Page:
Sun, Oct 09, 2016 - Page 7 News List

Europe to return refugees to Afghanistan, where war awaits them

Critics have panned the agreement as a political response to a humanitarian situation, as Afghanistan’s security, domestic and economic situation continues to regress

By Rod Nordland and Mujib Mashal  /  NY Times News Service, BRUSSELS

Illustration: Constance Chou

The EU and Afghanistan on Wednesday announced a deal that would send tens of thousands of Afghan refugees who had reached Europe back home to an increasingly hazardous war zone.

The agreement is the most specific effort yet by Europe to divert or reverse a wave of hundreds of thousands of refugees from war-torn countries, including Afghanistan and Syria.

However, unlike a major agreement with Turkey this year to have that country host more Syrian refugees, the new deal as worded would forcibly send Afghans whose asylum applications were rejected directly back to an intensifying war that has taken a severe toll on civilian life — seemingly at odds with international conventions on refugees.

“The EU and the government of Afghanistan intend to cooperate closely in order to organize the dignified, safe and orderly return of Afghan nationals to Afghanistan who do not fulfill the conditions to stay in the EU,” the agreement read.

The repatriation deal was announced alongside an international conference in which governments pledged US$3.75 billion in annual development aid to Afghanistan over the next four years.

However, few of the keynote speakers even hinted at the worsening security in the country in recent weeks, and none publicly discussed the repatriation deal, which was reportedly signed on Sunday last week.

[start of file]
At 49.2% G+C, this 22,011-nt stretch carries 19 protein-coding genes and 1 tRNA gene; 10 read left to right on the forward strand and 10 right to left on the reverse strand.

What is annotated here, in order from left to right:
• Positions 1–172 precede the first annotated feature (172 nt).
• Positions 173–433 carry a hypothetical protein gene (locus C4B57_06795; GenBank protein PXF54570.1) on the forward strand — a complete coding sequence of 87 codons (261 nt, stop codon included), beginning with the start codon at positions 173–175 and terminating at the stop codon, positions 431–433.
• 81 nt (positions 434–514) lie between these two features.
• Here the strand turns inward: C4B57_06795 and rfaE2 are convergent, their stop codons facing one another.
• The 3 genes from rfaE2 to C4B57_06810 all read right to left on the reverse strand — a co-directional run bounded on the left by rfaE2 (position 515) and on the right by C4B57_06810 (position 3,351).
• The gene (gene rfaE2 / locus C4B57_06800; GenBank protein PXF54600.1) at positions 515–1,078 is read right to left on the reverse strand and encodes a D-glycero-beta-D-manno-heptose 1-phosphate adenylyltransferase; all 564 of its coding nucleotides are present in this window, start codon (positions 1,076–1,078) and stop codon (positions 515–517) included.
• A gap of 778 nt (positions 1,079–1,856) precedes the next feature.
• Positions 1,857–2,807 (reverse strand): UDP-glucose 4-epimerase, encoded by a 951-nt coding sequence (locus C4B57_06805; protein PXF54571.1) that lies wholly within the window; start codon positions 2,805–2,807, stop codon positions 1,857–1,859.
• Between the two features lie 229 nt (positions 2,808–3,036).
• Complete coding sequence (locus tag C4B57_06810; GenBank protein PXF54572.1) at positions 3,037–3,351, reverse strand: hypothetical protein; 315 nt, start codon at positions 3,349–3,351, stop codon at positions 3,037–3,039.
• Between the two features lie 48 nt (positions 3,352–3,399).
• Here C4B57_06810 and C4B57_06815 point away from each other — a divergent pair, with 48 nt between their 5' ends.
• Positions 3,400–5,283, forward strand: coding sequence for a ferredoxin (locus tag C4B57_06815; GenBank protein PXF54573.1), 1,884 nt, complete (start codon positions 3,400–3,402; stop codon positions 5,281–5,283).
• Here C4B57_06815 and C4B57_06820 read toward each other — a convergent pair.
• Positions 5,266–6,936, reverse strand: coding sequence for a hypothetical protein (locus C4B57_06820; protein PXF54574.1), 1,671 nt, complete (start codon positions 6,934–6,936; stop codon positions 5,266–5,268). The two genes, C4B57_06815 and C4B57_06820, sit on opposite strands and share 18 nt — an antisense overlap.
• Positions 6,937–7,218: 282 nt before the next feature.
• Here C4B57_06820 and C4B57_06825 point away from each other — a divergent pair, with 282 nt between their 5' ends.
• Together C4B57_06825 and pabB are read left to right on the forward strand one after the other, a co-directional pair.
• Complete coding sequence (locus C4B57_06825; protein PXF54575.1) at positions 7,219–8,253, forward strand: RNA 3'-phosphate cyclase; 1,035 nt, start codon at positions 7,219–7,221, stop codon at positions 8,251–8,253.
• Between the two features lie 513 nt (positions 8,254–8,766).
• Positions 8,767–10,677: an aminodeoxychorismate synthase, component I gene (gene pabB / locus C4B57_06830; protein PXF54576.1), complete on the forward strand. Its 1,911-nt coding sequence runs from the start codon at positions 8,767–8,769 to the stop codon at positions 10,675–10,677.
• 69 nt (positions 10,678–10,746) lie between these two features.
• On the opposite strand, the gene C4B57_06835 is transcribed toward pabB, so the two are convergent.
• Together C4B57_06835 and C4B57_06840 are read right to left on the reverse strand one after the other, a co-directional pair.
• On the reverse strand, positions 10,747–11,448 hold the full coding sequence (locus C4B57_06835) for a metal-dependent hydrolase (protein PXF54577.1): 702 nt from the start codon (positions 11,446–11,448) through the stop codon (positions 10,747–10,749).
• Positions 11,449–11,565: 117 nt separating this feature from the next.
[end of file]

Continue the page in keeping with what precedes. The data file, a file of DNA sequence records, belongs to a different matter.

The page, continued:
As speakers at the conference praised improvements in Afghanistan, the very idea that even important Afghan cities could be secured was under direct assault.

Taliban fighters on Wednesday attacked Afghan security forces who were fighting for a third day to maintain control of the main government buildings in Kunduz, a vital provincial capital that briefly fell to insurgents last year.

In southern Afghanistan, another of the few remaining government-held districts in Helmand province has been seized by the insurgents this week. At no time since before the 2001 US invasion of Afghanistan have the Taliban controlled more territory in the country.

“While donors are preoccupied with deterring refugee flight, they should focus instead on security force and Taliban abuses and children’s lack of access to education, and address the reasons people are so desperate to leave,” said Brad Adams, the Asia director at Human Rights Watch.

Last year alone, 213,000 Afghans arrived in Europe, with 176,900 claiming asylum that year, according to EU data. Fifty to 60 percent of such Afghan requests have been denied so far, meaning that tens of thousands of people could be returned to Afghanistan under the deal.

European officials denied that the repatriation deal was a condition for aid to Afghanistan.

EU High Representative for Foreign Affairs and Security Policy Federica Mogherini told reporters: “There is never, never a link between our development aid and whatever we do on migration.”

However, Ekram Afzali, head of Integrity Watch Afghanistan and part of the Afghan delegation meeting with the Europeans in Brussels, said delegates were told by both Afghan and international officials that the repatriation deal was a quid pro quo for European aid.

A leaked EU memo dated March 3 discussed openly making pledges of aid at this week’s conference conditional on Afghanistan’s agreement with the repatriation deal.

At the conference on Wednesday, US Secretary of State John Kerry said that US funding of civilian programs would continue “at or near current levels, on average, all the way through 2020.”

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